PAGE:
First test print
Insert the filament:
- To insert the filament, cut the end bevel
- Pass the filament through the hole at the top of the extruder keeping the flap closed
- On the TFT screen go to Tools> Filament> InIf the hotend is already at temperature the filament is sucked up and is set up alone! Otherwise you have to wait for the head to go alone temperature 🙂
- To remove the filament we do the opposite, on the TFT screen go to Tools> Filament> Out
Generate his G-code file
- Download a .stl file, for example a calibration set
- We unzip and open the desired file with Repetier
- You can change the layout of the part on the tray (optional)
- Then we go to the”Slicer”tab
- The PLA or ABS preset is selected, “normal speed” print settings, “I3-RS” printer settings.
- We click on “Slice whith Slic3r Prusa edition” and we automatically land on the “print preview” tab
- Now we are ready to print, we have two solutions, either you do it with the printer connected to the computer by clicking directly on “Print” in the tab “Preview print” Or you click “Save” To save your .gcode file that you can put on an SD card that you insert on the right side of the TFT and start printing from the TFT Print> choose the file to print
- There the RGB LEDs turn blue and you just have to watch
Now that this first test is done, to get the best out of the printer, we will make some adjustments:
Drivers voltage setting:
Adjust the voltage of the drivers
Adjusting the voltage of the drivers is essential to the proper functioning of your 3D printer, because too low a voltage may cause steps to be lost during printing and a setting that is too high will make the motors noisy.
The MKS base comes with drivers set too low (below 1 volt), which tends to lose steps with the original settings.
If you have 2A motors, in theory it should be set to 1.6V with the A4982 drivers of the MKS Base, in practice, the good ratio is between 1.2 and 1.4v
To set your drivers you need a multimeter set in “V continuous” and a precision screwdriver, preferably non-conductive (ceramic or plastic), you can use a metal screwdriver but be careful not to slide the potentiometer to not create a short circuit! (same with the tip of the multimeter)
To measure the voltage, put the + on the potentiometer of the driver and the – on the ground, for example the metallic part around the USB port
To increase the voltage, slowly turn the potentiometer anticlockwise until you reach the desired voltage.
Repeat for all drivers with the same value if all motors have the same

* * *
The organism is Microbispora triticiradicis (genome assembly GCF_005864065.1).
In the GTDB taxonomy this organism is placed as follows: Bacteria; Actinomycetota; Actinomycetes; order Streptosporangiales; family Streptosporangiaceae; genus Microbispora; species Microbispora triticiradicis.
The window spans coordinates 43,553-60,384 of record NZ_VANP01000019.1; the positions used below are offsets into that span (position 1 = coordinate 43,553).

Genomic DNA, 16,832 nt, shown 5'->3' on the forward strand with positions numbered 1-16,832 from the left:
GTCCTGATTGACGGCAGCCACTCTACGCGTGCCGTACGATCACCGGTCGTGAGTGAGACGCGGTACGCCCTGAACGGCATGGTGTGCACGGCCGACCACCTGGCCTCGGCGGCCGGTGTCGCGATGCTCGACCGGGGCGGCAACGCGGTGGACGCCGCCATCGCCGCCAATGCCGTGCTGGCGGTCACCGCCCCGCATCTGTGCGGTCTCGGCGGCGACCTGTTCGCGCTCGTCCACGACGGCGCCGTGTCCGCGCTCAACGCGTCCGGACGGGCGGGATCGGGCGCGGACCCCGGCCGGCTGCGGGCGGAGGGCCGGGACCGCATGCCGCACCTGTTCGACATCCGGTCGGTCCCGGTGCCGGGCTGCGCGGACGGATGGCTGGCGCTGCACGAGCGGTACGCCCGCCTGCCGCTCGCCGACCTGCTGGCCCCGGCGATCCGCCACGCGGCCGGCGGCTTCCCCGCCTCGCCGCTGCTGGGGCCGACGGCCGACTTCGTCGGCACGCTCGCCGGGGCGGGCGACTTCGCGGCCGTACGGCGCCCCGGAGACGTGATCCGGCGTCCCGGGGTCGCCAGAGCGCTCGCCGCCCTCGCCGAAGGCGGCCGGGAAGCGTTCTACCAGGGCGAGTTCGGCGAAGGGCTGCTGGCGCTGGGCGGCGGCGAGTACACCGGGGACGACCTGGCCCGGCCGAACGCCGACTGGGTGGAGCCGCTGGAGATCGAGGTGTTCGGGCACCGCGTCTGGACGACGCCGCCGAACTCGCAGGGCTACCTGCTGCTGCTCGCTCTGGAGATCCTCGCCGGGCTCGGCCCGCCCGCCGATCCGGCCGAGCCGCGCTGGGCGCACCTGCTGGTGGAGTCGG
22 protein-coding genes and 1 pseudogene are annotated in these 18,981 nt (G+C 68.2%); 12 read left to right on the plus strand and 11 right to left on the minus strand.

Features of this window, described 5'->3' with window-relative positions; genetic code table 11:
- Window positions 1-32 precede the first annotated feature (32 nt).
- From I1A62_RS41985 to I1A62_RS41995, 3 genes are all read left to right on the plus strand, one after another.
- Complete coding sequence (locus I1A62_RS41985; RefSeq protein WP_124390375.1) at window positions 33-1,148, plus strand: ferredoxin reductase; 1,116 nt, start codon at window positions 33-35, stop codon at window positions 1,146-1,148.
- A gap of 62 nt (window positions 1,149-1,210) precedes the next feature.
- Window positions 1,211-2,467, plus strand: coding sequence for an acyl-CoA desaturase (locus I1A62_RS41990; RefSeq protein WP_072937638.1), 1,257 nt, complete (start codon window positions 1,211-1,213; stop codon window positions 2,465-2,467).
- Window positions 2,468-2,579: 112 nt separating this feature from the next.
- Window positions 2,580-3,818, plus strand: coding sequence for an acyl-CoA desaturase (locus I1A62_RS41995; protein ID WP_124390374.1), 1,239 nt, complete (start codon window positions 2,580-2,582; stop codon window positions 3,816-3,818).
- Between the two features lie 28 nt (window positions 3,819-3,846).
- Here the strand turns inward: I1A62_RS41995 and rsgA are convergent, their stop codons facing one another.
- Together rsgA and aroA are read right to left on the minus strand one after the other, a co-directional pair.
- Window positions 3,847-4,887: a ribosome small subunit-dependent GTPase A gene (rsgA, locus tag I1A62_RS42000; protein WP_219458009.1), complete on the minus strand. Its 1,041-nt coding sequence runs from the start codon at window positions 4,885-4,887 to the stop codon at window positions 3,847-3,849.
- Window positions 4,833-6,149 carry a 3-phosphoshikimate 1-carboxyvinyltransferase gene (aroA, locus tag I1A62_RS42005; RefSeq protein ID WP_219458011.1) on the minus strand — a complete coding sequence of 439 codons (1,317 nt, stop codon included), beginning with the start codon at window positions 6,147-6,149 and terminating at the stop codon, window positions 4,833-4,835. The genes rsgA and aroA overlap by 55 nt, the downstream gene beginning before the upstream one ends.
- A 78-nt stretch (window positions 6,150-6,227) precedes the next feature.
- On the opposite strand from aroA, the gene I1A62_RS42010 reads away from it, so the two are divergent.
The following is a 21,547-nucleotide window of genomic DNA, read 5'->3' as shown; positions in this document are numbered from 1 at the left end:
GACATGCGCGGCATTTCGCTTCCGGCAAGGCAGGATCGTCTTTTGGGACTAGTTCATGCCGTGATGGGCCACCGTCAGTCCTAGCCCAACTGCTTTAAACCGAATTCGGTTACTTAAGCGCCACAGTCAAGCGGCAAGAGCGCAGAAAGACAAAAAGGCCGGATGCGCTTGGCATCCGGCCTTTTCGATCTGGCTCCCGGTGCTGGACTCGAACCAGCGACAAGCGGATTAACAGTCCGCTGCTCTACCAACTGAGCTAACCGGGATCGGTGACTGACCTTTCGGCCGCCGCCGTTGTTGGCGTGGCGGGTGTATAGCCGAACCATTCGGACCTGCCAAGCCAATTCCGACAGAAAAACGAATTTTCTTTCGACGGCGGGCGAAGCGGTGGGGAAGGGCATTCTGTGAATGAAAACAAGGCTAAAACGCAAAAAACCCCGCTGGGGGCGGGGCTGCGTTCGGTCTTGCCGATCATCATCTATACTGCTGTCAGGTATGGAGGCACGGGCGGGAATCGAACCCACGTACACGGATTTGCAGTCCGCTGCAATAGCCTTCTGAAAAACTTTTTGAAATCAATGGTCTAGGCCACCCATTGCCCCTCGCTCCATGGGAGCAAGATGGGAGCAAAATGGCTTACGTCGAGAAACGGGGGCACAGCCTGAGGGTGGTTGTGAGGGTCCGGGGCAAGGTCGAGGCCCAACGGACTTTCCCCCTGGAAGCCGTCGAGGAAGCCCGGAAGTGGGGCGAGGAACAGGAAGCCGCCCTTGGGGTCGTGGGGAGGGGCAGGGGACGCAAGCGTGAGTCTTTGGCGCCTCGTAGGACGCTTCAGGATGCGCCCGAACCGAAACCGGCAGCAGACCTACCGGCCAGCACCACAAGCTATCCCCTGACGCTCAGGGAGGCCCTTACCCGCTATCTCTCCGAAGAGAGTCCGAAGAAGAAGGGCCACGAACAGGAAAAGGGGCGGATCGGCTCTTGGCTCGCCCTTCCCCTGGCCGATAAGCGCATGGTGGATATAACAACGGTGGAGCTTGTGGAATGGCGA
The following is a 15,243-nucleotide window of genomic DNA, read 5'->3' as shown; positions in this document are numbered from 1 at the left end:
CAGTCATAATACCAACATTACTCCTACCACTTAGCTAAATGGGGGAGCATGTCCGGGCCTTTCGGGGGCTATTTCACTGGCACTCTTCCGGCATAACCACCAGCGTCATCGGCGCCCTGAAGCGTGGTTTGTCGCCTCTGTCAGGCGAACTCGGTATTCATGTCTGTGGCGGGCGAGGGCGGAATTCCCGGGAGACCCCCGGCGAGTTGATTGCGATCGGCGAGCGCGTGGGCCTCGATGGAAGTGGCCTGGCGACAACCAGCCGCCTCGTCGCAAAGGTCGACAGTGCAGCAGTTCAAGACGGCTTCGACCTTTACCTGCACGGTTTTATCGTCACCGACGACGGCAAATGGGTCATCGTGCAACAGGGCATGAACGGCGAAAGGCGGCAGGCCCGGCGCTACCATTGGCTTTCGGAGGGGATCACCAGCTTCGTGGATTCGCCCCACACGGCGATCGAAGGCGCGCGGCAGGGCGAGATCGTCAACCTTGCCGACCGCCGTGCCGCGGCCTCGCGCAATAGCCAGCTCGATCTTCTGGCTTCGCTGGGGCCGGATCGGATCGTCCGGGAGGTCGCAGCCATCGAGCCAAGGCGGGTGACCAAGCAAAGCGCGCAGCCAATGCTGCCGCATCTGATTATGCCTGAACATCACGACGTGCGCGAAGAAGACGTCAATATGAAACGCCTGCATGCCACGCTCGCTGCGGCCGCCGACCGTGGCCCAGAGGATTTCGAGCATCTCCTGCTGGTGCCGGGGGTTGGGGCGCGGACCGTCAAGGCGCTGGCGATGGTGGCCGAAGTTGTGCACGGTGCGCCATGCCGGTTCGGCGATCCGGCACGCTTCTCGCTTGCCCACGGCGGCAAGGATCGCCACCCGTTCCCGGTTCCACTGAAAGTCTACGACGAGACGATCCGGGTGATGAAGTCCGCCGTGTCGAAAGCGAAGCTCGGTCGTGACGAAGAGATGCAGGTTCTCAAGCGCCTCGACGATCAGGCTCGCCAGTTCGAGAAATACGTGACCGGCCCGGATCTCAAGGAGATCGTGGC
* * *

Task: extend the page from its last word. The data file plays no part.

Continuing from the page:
Offset Z setting :
If your first layer is overwritten or not enough, open the Marlin firmware and look for this line in the “configuration.h” tab:
And change the circled value which is the offset in millimeters
Go tenth by tenth, if the filament is not overwritten enough, increase this value, if the filament is overwritten, decrease the value, then upload the firmware back to the MKS Base.
Repeat the process until you have the correct first layer height.
Set the PIDs of your 3D printer
The setting of PID greatly optimizes the print quality, indeed, with PID not adapted to your 3D printer, the extrusion temperature can vary sawtooth, which gives an irregular extrusion and causes a difference in homogeneity visible between layers.
With this little tutorial, you will be able to adjust your PID without difficulty!
The autotune must be done starting from a cold nozzle filled with filament, you can also start the printing fan before starting the test in order to obtain the most precise result possible if you use the cooling during your prints.
- First connect your 3D printer to your computer and turn on the power
- Open Repetier Host and connect to your printer
- In the “Manual Control” tab, enter the following command line:
M303 E0 S200 C8
“M303” is the command that starts the autotune; “E0” is the target organ, here it is the extruder 0; “S200” is the reference temperature for this autotune, it is up to you to indicate the temperature with which you are most used to printing; “C8” is the number of loops for the test, here 8 loops (the more loops you will make, the more precise the results will be)
- And click on “Send”
The test starts and lasts several minutes.
At the end of this test, at the bottom of the log you have your new values:
- Note these values and open your firmware Marlin, tab “configuration.h”, search for “PID settings”
- Replace the original values with yours
- Upload on your printer
Your PIDs are set!
Note: It is not necessary to do this for the heating plate because it has a certain thermal inertia that does not have the nozzle, and the temperature variation of the plate does not affect the quality of printing.